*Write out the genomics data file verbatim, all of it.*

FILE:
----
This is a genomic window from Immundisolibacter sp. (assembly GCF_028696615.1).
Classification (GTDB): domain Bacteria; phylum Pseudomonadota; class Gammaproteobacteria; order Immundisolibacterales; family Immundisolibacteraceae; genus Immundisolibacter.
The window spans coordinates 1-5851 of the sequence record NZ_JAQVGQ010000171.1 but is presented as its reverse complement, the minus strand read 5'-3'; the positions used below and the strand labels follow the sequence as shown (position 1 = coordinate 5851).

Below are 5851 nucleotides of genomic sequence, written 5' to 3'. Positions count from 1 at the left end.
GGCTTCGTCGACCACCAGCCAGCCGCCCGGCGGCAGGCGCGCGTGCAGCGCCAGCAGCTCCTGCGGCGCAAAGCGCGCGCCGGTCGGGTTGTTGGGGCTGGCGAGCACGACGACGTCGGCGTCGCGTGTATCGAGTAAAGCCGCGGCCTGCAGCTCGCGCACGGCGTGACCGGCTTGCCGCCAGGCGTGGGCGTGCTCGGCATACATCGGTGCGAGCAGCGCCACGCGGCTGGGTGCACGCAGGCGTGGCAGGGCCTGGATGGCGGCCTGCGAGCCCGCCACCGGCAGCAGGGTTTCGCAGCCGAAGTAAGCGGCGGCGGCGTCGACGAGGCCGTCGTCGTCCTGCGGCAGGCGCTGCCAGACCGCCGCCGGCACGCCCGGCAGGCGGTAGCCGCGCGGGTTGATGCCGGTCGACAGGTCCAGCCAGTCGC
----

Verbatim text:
This is a genomic window from Immundisolibacter sp. (assembly GCF_028696615.1).
Classification (GTDB): domain Bacteria; phylum Pseudomonadota; class Gammaproteobacteria; order Immundisolibacterales; family Immundisolibacteraceae; genus Immundisolibacter.
The window spans coordinates 1-5851 of the sequence record NZ_JAQVGQ010000171.1 but is presented as its reverse complement, the minus strand read 5'-3'; the positions used below and the strand labels follow the sequence as shown (position 1 = coordinate 5851).

Below are 5851 nucleotides of genomic sequence, written 5' to 3'. Positions count from 1 at the left end.
GGCTTCGTCGACCACCAGCCAGCCGCCCGGCGGCAGGCGCGCGTGCAGCGCCAGCAGCTCCTGCGGCGCAAAGCGCGCGCCGGTCGGGTTGTTGGGGCTGGCGAGCACGACGACGTCGGCGTCGCGTGTATCGAGTAAAGCCGCGGCCTGCAGCTCGCGCACGGCGTGACCGGCTTGCCGCCAGGCGTGGGCGTGCTCGGCATACATCGGTGCGAGCAGCGCCACGCGGCTGGGTGCACGCAGGCGTGGCAGGGCCTGGATGGCGGCCTGCGAGCCCGCCACCGGCAGCAGGGTTTCGCAGCCGAAGTAAGCGGCGGCGGCGTCGACGAGGCCGTCGTCGTCCTGCGGCAGGCGCTGCCAGACCGCCGCCGGCACGCCCGGCAGGCGGTAGCCGCGCGGGTTGATGCCGGTCGACAGGTCCAGCCAGTCGC